It figures that the day after I mention the All Your Base phenomenon, Jed Hagen would indirectly point me at a complete history. That’s the neat thing about the internet, almost anything has at least one person dedicated to archiving it. #
Stupid Intellectual Property Tricks
NUBlog talks about attempts by publishers to control every aspect of e-book use, linking to an article about Adobe’s e-publication of Alice’s Adventures in Wonderland, which cannot be read aloud.
Sort of. Apparently, by “read aloud” Adobe is not referring to the practice of reading things aloud, but rather to a software feature of their e-book reader called Read Aloud, which has the computer read the book to you. “Give” and “lend” also refer to software functions that, in this case, were disabled. A more recent article by Lawrence Lessig looks at the reasoning behind this functionality, and concludes that this isn’t so much horrible as bizarre.
According to Adobe, they wanted features like Give, Lend, and Read Aloud to always be enabled. After all, they simulate characteristics of actual, physical books. Certain publishing companies disagreed, and wanted to be able to control whether their customers would be able to give each other their books. (From a publishing company’s perspective, this makes sense because it means people can’t give their friends their copies of a book when they’re done with it; the friends have to buy their own.)
According to Mr Lessig, Adobe does deserve some credit for considering these issues. “Rather than constructing a system that gives it perfect control over the use of the content it makes available, Adobe is designing into its code equivalents to the freedoms that exist in real space.” Compare, for example, region coding in DVDs, which prevents people from importing disks from outside their region.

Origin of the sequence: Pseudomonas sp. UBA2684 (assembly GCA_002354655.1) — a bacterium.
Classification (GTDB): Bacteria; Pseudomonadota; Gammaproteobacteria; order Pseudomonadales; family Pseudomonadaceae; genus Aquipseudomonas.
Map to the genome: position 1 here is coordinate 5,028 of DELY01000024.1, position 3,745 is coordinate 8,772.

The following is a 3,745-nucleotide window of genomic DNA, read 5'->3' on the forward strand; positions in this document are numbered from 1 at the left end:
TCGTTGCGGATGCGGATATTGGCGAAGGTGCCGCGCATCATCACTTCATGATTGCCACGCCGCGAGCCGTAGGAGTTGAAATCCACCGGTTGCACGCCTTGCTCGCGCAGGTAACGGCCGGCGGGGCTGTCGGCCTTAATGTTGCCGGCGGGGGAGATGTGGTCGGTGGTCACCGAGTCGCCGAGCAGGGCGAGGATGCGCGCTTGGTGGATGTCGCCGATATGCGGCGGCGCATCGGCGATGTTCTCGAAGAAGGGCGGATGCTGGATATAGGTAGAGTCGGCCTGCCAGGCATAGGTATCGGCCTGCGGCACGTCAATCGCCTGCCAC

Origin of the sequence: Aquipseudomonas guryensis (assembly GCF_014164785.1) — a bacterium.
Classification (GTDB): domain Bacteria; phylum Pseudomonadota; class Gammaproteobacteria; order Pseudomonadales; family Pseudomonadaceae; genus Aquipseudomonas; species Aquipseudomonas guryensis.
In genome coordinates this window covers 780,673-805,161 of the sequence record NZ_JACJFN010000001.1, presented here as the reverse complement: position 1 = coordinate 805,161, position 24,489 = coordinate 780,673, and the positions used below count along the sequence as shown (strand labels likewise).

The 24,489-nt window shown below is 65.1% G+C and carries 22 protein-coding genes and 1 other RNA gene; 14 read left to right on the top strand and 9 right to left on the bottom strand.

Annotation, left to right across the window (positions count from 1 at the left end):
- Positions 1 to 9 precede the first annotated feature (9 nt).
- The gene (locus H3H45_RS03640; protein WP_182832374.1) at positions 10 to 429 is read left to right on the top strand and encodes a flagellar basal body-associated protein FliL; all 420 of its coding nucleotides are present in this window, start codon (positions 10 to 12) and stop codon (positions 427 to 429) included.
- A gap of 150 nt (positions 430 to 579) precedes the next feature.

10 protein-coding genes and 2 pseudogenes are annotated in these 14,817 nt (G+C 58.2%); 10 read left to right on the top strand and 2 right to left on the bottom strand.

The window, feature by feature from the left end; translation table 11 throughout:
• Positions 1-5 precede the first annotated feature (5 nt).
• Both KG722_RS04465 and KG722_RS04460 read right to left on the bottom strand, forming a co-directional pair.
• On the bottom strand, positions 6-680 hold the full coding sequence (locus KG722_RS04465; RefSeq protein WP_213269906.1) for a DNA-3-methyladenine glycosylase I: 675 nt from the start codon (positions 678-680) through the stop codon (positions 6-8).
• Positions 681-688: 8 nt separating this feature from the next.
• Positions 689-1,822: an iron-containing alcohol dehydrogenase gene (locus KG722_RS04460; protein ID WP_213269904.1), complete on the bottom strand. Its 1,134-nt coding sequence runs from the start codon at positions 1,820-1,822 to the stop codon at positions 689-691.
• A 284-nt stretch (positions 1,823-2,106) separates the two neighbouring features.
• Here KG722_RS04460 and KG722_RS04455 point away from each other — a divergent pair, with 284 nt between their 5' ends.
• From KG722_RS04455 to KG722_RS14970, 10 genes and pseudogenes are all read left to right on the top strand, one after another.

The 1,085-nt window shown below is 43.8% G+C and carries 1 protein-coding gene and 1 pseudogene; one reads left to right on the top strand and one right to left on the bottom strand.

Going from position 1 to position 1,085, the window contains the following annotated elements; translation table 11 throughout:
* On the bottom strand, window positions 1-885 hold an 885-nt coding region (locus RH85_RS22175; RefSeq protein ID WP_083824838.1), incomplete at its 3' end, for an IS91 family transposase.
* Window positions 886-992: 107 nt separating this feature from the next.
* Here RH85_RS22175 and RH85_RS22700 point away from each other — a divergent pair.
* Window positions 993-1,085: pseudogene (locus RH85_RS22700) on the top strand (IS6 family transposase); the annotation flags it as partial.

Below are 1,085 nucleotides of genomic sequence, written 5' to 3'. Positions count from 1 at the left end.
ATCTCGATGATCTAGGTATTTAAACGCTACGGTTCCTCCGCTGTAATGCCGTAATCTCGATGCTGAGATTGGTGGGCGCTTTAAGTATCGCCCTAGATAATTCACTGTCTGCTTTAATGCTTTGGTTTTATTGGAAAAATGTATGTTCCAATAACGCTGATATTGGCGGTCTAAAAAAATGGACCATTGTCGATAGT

Some unanswered questions remain. Like, what happens when the copyright on a work expires? And, why is Adobe putting restrictions on Alice, which is already in the public domain? At least publishers who use Adobe’s e-book technology will have to consciously decide to deny their readers rights that we take for granted in actual books.
On a somewhat-related note, NUBlog looks at research indicating that poorer, less-educated Canadians are more likely to use Napster. (Presumably this also applies to non-Canadians.) One can make all sorts of unfair generalizations here, but it is interesting to note that this group is less-represented on the internet in general. Apparently convenient access to music succeeded in getting people on-line where global connectivity, on-line shopping, and irritating trendiness failed. I’m not sure where that falls on the good/bad spectrum. #
All of the shows I watch regularly on TV are, to some degree, comedies. None of them are traditional sitcoms, and only two are half-hour shows. Apparently, I’m not alone in thinking the funniest TV writing is often in dramas these days. Freed from the sitcom format and the need to produce laughter on a regular basis, a drama can create humor that flows from the characters and situations, rather than having the cast throw around zingers and get into zany predicaments for a half-hour.
(Sadly, The Simpsons is heading towards the latter model. It’s still funny, but it doesn’t have the soul it used to.) #